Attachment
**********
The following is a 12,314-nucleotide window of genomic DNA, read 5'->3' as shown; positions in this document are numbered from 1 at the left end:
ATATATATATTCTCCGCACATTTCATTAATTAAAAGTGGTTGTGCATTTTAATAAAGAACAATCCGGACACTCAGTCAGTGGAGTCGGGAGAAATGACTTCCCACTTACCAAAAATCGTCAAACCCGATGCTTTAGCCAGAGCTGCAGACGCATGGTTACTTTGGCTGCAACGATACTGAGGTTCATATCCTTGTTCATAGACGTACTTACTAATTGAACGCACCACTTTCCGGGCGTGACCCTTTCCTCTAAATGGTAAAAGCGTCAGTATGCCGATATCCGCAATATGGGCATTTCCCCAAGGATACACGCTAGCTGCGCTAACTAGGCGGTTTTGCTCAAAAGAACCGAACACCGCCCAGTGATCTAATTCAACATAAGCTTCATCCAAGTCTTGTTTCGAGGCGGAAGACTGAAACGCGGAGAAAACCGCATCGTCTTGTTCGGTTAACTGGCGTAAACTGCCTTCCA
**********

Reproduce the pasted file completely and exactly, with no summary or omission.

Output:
The following is a 12,314-nucleotide window of genomic DNA, read 5'->3' as shown; positions in this document are numbered from 1 at the left end:
ATATATATATTCTCCGCACATTTCATTAATTAAAAGTGGTTGTGCATTTTAATAAAGAACAATCCGGACACTCAGTCAGTGGAGTCGGGAGAAATGACTTCCCACTTACCAAAAATCGTCAAACCCGATGCTTTAGCCAGAGCTGCAGACGCATGGTTACTTTGGCTGCAACGATACTGAGGTTCATATCCTTGTTCATAGACGTACTTACTAATTGAACGCACCACTTTCCGGGCGTGACCCTTTCCTCTAAATGGTAAAAGCGTCAGTATGCCGATATCCGCAATATGGGCATTTCCCCAAGGATACACGCTAGCTGCGCTAACTAGGCGGTTTTGCTCAAAAGAACCGAACACCGCCCAGTGATCTAATTCAACATAAGCTTCATCCAAGTCTTGTTTCGAGGCGGAAGACTGAAACGCGGAGAAAACCGCATCGTCTTGTTCGGTTAACTGGCGTAAACTGCCTTCCA